Choosing A Healthy Pet Food For Your Dog

by Jolie Mitchel

The most important decision you can make for your dog is what they eat. While many laws and regulations exist for our food, pet food does not have the same safety assurances. Whether purchased from the grocery store, pet store, or your local veterinarian’s office, pet food may contain animal by-products.

Animal by-products may also be known as rendered meat. These are meats from animals considered unsuitable for human consumption, but are found in all pet foods, from store brands to name brand products. If you wouldn’t want to eat rendered meat, why would you feed it to your pet?

Sources of rendered meat include animals already dead on arrival to the slaughterhouse, or animals too sick or diseased for human consumption. Even euthanized cats, dogs, horses or other animals could be used. If this meat is so bad for us, why should these same sources be appropriate for your dog?

The source of meat is not the only problem in pet foods today. Preservatives commonly found in pet food, such as ethoxyquin, BHT, and BHA, are toxic. Better alternatives to keep your pet’s food fresh include Vitamins E and C.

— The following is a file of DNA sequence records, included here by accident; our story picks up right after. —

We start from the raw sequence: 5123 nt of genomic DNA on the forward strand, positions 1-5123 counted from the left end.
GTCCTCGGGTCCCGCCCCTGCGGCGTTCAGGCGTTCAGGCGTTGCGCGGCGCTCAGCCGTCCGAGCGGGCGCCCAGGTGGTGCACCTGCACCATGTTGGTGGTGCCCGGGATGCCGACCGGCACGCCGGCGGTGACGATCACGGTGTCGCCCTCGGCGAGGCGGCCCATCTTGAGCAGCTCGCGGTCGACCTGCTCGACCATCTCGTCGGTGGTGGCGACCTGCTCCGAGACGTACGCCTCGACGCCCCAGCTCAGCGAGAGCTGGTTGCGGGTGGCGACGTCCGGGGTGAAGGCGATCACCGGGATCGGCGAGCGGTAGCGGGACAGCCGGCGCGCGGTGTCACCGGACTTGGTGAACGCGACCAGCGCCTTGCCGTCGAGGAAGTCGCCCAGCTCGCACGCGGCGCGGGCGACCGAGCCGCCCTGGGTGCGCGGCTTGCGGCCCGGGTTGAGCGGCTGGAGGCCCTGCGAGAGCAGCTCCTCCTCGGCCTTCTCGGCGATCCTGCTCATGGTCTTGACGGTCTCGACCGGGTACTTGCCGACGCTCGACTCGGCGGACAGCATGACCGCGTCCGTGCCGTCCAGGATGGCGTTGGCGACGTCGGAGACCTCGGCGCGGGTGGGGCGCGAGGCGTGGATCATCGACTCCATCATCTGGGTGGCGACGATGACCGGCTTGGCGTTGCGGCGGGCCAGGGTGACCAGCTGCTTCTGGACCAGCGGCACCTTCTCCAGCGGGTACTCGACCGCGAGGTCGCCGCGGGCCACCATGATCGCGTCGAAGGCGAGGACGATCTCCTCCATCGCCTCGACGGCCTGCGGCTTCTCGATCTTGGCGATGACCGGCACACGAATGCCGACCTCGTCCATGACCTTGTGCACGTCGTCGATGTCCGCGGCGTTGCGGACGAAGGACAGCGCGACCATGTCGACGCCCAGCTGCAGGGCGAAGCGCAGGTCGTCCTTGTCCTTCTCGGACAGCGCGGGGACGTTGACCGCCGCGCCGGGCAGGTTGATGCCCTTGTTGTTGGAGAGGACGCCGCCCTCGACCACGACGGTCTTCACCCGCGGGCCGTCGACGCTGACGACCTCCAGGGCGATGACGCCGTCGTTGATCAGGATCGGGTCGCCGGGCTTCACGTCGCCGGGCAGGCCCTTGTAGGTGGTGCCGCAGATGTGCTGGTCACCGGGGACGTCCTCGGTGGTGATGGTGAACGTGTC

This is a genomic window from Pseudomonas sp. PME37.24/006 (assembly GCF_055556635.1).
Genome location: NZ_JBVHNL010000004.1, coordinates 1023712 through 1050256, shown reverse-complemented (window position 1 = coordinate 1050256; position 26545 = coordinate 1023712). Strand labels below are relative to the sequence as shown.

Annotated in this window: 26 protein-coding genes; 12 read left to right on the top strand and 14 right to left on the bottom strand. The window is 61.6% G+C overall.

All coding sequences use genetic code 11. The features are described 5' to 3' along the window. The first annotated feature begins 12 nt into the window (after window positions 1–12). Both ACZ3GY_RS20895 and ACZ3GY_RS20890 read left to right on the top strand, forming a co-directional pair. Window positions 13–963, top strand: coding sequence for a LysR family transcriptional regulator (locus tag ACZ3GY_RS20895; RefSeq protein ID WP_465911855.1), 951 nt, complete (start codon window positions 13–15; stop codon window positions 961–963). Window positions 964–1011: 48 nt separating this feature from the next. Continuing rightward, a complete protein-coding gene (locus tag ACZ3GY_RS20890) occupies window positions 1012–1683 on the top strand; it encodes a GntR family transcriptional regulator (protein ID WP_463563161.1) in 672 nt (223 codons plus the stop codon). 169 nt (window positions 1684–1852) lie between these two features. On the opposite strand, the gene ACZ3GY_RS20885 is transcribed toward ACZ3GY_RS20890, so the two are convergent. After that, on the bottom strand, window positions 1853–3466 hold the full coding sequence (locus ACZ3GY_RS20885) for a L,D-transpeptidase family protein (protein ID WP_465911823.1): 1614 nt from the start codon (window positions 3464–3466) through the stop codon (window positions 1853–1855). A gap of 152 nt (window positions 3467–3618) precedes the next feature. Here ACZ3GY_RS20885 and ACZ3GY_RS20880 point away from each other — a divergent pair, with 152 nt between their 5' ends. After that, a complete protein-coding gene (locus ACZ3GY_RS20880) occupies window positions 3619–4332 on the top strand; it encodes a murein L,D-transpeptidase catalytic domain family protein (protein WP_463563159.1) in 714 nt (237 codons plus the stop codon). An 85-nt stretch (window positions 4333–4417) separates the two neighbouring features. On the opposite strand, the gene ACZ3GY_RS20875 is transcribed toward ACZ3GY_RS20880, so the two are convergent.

It is commonly suggested that a dog’s diet shoudl contain 50% vegetables, 40% meat, and 10% grain or carbohydrates. When shopping for the best food for your pet, price and quality should be considered. Cheap alternatives often have less quality ingrediants than Healthy Dog Food.

Holistic pet food is a better alternative. Holistic pet foods are both natural and nutritious. Ingredients are fit for consumption by both humans and dogs, and won’t contain chicken beaks or toxic preservatives. Instead, you’ll only find ingredients you yourself would enjoy.

The most assured way to know what you are feeding your dog is to make the pet food yourself. Books can be purchased with delicious Healthy Dog Food recipes for your companion. Your veterinarian can also tell you the vitamins and nutrients your pet needs.

It is important to remember not all human foods are suitable for animals. Grapes and raisins cause damage to your dog’s kidneys; mushrooms can be deadly; raw, cooked, or powdered garlic and onions can damage red blood cells and may cause anemia; raw fish on a regular basis may lead to thiamine deficiency, which can result in loss of appetite, seizures, and death. Many other examples of harmful human food also exist. If you are unsure whether a new food is safe for your pet, you should always ask a veterinarian first.

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